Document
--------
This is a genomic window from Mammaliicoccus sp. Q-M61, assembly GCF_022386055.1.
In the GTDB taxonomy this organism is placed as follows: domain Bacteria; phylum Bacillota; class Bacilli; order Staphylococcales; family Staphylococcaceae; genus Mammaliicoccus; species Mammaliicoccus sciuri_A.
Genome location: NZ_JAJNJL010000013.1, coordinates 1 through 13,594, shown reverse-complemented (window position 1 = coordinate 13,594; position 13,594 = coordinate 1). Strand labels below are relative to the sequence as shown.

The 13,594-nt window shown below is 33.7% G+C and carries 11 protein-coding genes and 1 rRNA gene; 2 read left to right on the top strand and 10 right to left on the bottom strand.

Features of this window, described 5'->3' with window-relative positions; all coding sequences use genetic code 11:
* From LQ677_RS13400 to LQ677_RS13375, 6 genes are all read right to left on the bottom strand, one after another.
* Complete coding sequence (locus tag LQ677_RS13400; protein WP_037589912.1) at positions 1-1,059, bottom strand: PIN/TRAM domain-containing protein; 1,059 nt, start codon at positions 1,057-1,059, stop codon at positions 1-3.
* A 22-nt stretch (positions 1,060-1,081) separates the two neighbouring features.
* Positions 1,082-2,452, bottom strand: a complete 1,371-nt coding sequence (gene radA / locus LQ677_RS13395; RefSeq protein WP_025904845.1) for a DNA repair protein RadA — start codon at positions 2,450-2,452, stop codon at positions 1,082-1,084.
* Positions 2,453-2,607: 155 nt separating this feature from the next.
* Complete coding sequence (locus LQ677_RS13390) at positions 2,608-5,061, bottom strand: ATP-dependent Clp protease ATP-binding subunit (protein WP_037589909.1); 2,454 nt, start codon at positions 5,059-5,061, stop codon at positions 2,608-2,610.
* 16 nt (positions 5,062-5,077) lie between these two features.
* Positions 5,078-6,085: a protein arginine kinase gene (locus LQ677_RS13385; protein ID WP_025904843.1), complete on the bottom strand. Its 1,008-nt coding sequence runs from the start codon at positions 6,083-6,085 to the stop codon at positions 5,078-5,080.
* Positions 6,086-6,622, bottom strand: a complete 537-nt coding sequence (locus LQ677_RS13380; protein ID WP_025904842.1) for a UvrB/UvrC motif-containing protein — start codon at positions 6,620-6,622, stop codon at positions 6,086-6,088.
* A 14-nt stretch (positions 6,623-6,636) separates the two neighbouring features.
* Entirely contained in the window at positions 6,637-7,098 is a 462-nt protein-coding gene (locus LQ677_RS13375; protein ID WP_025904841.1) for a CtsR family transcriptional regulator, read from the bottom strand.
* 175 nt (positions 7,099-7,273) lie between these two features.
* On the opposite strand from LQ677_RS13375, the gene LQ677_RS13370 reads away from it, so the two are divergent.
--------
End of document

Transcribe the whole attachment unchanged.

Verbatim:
This is a genomic window from Mammaliicoccus sp. Q-M61, assembly GCF_022386055.1.
In the GTDB taxonomy this organism is placed as follows: domain Bacteria; phylum Bacillota; class Bacilli; order Staphylococcales; family Staphylococcaceae; genus Mammaliicoccus; species Mammaliicoccus sciuri_A.
Genome location: NZ_JAJNJL010000013.1, coordinates 1 through 13,594, shown reverse-complemented (window position 1 = coordinate 13,594; position 13,594 = coordinate 1). Strand labels below are relative to the sequence as shown.

The 13,594-nt window shown below is 33.7% G+C and carries 11 protein-coding genes and 1 rRNA gene; 2 read left to right on the top strand and 10 right to left on the bottom strand.

Features of this window, described 5'->3' with window-relative positions; all coding sequences use genetic code 11:
* From LQ677_RS13400 to LQ677_RS13375, 6 genes are all read right to left on the bottom strand, one after another.
* Complete coding sequence (locus tag LQ677_RS13400; protein WP_037589912.1) at positions 1-1,059, bottom strand: PIN/TRAM domain-containing protein; 1,059 nt, start codon at positions 1,057-1,059, stop codon at positions 1-3.
* A 22-nt stretch (positions 1,060-1,081) separates the two neighbouring features.
* Positions 1,082-2,452, bottom strand: a complete 1,371-nt coding sequence (gene radA / locus LQ677_RS13395; RefSeq protein WP_025904845.1) for a DNA repair protein RadA — start codon at positions 2,450-2,452, stop codon at positions 1,082-1,084.
* Positions 2,453-2,607: 155 nt separating this feature from the next.
* Complete coding sequence (locus LQ677_RS13390) at positions 2,608-5,061, bottom strand: ATP-dependent Clp protease ATP-binding subunit (protein WP_037589909.1); 2,454 nt, start codon at positions 5,059-5,061, stop codon at positions 2,608-2,610.
* 16 nt (positions 5,062-5,077) lie between these two features.
* Positions 5,078-6,085: a protein arginine kinase gene (locus LQ677_RS13385; protein ID WP_025904843.1), complete on the bottom strand. Its 1,008-nt coding sequence runs from the start codon at positions 6,083-6,085 to the stop codon at positions 5,078-5,080.
* Positions 6,086-6,622, bottom strand: a complete 537-nt coding sequence (locus LQ677_RS13380; protein ID WP_025904842.1) for a UvrB/UvrC motif-containing protein — start codon at positions 6,620-6,622, stop codon at positions 6,086-6,088.
* A 14-nt stretch (positions 6,623-6,636) separates the two neighbouring features.
* Entirely contained in the window at positions 6,637-7,098 is a 462-nt protein-coding gene (locus LQ677_RS13375; protein ID WP_025904841.1) for a CtsR family transcriptional regulator, read from the bottom strand.
* 175 nt (positions 7,099-7,273) lie between these two features.
* On the opposite strand from LQ677_RS13375, the gene LQ677_RS13370 reads away from it, so the two are divergent.